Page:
Tuesday 8 December 2020

How to Continue Adapting to COVID as a Family


The COVID-19 pandemic turned the world upside down at the beginning of the year and hasn’t slowed down. You probably needed time to adjust your family’s routine and lifestyle as everything shut down. Even if it began to work, you can always reflect on your daily life and make the necessary changes to enjoy a happier home.

This guide will teach you how to continue adapting to COVID as a family. Even when new hotspots appear and local health regulations change, your family will stay happy while you ride out the storm together.

1. Find New Masks

 Young kids might not understand the importance of masks. They only know that something’s on their face and it’s less comfortable than breathing without it. When you hand them the same mask they’ve connected with discomfort, they could give you a harder time about wearing it.

 Look around online for new masks from small businesses. You’ll support people in need and get your children new masks that feature their favorite characters or colors. Getting something new is always fun for kids and makes this vital health precaution easier for them to accept.

2. Review Handwashing Guidelines

When COVID-19 began to spread, everyone became hyper-vigilant about washing their hands correctly. Now, frequent washing is normal and probably something you don’t think much about while you do it.

Families must review proper handwashing guidelines and double-check that everyone’s doing it properly. Skipping steps or avoiding it altogether will make everyone less safe while the virus continues to spread.

3. Invent Virtual Activities

Everyone misses seeing their friends in person. When your kids push to visit their friends, introduce new virtual games for them to play during video calls. Inventing something they haven’t tried before makes it easier for them to accept another day of virtual playdates.

4. Schedule Family Video Chats

Feeling isolated has been one of the most challenging aspects of the pandemic. Social distancing will have to continue for some time, so adapt to the continuation of COVID by scheduling family video chats regularly.

Encourage your kids to talk with their grandparents every Sunday night or chat with their cousins over Zoom on Wednesdays. Everyone will tolerate the current conditions better if they don’t feel stuck and alone.

5. Readjust Your Summer Plans

2021 will be a year of adjustments, so it’s difficult to make concrete plans for the summer. While you wait on news of a vaccine and reduced travel restrictions, see if your child’s normal yearly activities have changed with the times.

If they always go to summer camp, review updated camp programs and guidelines so they can still have some fun experiences. Even though they might not be able to bunk with their friends for a week, many spring and summer activities have had time to create fun opportunities that don’t compromise anyone’s health or safety.

6. Try New Foods

Grocery suppliers learned from what happened at the start of the pandemic. They’ve created solutions to avoid stores running out of essential goods, but many people are still nervous about shelves going empty again.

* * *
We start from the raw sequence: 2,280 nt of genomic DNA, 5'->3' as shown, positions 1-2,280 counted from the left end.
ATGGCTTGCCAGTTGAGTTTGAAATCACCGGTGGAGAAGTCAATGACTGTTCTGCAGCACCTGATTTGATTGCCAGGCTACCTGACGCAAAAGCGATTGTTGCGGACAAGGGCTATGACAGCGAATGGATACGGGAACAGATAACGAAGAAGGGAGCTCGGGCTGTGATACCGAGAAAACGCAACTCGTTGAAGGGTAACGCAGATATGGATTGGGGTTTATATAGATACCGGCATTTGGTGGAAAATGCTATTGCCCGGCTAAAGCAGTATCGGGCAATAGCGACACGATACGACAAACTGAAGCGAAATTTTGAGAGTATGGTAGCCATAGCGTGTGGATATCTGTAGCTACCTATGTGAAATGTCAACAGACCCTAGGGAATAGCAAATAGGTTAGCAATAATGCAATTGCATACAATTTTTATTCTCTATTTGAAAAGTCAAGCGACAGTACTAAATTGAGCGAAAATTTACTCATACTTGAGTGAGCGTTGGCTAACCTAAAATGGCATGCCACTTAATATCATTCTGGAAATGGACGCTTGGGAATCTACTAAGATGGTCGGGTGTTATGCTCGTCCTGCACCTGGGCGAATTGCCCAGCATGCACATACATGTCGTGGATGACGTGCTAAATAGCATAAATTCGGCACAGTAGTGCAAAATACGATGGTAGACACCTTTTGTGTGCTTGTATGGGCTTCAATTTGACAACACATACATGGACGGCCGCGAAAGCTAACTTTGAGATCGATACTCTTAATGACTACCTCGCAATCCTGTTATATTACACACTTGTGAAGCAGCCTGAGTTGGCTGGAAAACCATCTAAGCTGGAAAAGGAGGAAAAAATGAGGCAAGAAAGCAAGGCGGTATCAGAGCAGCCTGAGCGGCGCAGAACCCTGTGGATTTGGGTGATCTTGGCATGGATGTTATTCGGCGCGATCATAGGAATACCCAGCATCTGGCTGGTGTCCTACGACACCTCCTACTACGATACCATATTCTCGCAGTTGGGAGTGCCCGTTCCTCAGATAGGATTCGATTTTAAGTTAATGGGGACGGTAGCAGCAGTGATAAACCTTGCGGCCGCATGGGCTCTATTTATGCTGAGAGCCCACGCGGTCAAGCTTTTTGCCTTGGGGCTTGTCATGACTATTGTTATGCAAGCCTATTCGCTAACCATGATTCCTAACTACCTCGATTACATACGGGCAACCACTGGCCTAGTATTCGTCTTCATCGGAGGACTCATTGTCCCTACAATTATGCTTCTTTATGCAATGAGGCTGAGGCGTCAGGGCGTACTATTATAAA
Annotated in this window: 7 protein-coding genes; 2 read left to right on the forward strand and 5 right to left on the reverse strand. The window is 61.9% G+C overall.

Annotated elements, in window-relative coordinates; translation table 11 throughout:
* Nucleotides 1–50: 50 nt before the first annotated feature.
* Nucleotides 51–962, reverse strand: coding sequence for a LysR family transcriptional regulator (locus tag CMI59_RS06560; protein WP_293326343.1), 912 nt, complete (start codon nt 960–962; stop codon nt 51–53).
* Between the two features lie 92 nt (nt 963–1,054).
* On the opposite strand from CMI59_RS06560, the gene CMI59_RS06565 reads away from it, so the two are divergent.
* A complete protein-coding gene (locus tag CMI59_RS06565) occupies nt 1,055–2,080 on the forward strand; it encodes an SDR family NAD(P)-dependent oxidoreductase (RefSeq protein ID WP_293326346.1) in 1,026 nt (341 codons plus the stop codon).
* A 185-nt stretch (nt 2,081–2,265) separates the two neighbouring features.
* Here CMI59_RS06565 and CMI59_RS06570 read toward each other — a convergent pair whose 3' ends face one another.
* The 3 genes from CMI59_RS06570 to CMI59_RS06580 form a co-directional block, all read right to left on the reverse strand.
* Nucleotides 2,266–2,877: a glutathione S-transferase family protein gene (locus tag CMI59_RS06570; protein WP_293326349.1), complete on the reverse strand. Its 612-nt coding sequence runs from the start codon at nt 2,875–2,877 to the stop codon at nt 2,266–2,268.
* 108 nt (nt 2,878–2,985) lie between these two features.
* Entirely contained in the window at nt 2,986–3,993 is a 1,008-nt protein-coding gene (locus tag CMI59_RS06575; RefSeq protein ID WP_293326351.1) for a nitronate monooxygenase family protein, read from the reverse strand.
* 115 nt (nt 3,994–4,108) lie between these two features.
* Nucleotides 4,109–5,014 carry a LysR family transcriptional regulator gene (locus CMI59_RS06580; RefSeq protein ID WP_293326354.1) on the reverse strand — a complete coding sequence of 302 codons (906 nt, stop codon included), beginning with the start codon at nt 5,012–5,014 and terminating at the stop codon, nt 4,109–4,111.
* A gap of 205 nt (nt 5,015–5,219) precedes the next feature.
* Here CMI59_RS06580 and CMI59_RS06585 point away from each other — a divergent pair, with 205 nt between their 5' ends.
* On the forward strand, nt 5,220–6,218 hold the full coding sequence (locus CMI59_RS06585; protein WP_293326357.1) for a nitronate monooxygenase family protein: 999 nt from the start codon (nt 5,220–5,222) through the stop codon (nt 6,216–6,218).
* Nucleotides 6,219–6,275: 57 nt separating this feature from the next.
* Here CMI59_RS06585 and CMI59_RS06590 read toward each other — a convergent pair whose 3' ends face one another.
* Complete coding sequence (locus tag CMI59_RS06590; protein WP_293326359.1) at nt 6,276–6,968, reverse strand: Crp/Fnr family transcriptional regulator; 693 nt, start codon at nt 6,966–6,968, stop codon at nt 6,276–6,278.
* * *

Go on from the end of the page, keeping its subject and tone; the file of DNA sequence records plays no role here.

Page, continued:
Bringing this up with your family might increase their fear or panic. Instead, introduce new foods as something fun. Every week, get one new canned or boxed food for everyone to try. If they approve, you can secretly stock up on a few without it seeming abnormal. Your pantry will remain full of options, even if the stores start limiting certain purchases.

7. Check In With Everyone

Kids and teens often don’t have the vocabulary to express their emotional needs. Instead, they vent through various reactions like throwing temper tantrums or shutting down into silence.

It’s up to parents to check in with everyone. Speak with your kids during dinner or when you get alone time with each of them. Ask how they’re doing and if anything’s currently weighing on their heart. Once you open the door to talking about how they’re processing everything, they can confront underlying emotions and work through them in healthier ways.

Even if you only speak with them for a minute, doing this regularly sets them up for success with their mental health. They’ll learn how to reflect and deal with their feelings instead of engaging in self-destructive habits. When they’re on their own as adults, they’ll need those skills to continue their self-growth.

8. Teach Self-Care Habits

Another way to check in with yourself is to engage in self-care habits. They’re healthy actions that lower your stress and give you peace in troubled times. Parents can teach their kids about self care by demonstrating new family activities or routines.

Bake cookies together or take nightly walks. Give each child alone time to learn what they enjoy, like maybe taking a bath or reading a book.

Talk About Positive News

These are great ways to continue adapting to COVID as a family but don’t forget to block out the negativity. After catching up on the news, don’t leave it on in the background. Rising death counts and people ignoring health measures only stresses everyone out and fills your home with negativity.

While you explore these new habits and ideas, talk about positive news in addition to the latest bad news. Everyone should have a reason to look forward to a brighter future. Once positivity has a place in your home, it will be easier for everyone to handle the difficult pandemic that isn’t over yet.

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